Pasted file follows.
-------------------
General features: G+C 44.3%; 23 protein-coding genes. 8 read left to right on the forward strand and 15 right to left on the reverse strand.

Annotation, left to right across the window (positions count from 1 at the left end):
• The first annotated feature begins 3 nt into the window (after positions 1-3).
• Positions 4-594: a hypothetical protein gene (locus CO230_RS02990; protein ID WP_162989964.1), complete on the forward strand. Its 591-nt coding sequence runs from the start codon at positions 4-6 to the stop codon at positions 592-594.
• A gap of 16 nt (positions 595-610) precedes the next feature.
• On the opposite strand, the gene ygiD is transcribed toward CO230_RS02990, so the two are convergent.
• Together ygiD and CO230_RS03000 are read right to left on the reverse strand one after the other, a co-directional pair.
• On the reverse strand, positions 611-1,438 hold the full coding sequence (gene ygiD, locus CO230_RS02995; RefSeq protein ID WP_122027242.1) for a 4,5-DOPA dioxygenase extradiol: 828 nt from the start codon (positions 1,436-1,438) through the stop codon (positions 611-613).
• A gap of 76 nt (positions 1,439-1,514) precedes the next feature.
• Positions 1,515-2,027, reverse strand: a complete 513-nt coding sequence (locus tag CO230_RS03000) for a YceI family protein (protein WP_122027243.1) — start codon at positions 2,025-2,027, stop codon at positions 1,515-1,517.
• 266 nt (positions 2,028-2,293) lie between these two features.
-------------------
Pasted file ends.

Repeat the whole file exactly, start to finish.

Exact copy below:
General features: G+C 44.3%; 23 protein-coding genes. 8 read left to right on the forward strand and 15 right to left on the reverse strand.

Annotation, left to right across the window (positions count from 1 at the left end):
• The first annotated feature begins 3 nt into the window (after positions 1-3).
• Positions 4-594: a hypothetical protein gene (locus CO230_RS02990; protein ID WP_162989964.1), complete on the forward strand. Its 591-nt coding sequence runs from the start codon at positions 4-6 to the stop codon at positions 592-594.
• A gap of 16 nt (positions 595-610) precedes the next feature.
• On the opposite strand, the gene ygiD is transcribed toward CO230_RS02990, so the two are convergent.
• Together ygiD and CO230_RS03000 are read right to left on the reverse strand one after the other, a co-directional pair.
• On the reverse strand, positions 611-1,438 hold the full coding sequence (gene ygiD, locus CO230_RS02995; RefSeq protein ID WP_122027242.1) for a 4,5-DOPA dioxygenase extradiol: 828 nt from the start codon (positions 1,436-1,438) through the stop codon (positions 611-613).
• A gap of 76 nt (positions 1,439-1,514) precedes the next feature.
• Positions 1,515-2,027, reverse strand: a complete 513-nt coding sequence (locus tag CO230_RS03000) for a YceI family protein (protein WP_122027243.1) — start codon at positions 2,025-2,027, stop codon at positions 1,515-1,517.
• 266 nt (positions 2,028-2,293) lie between these two features.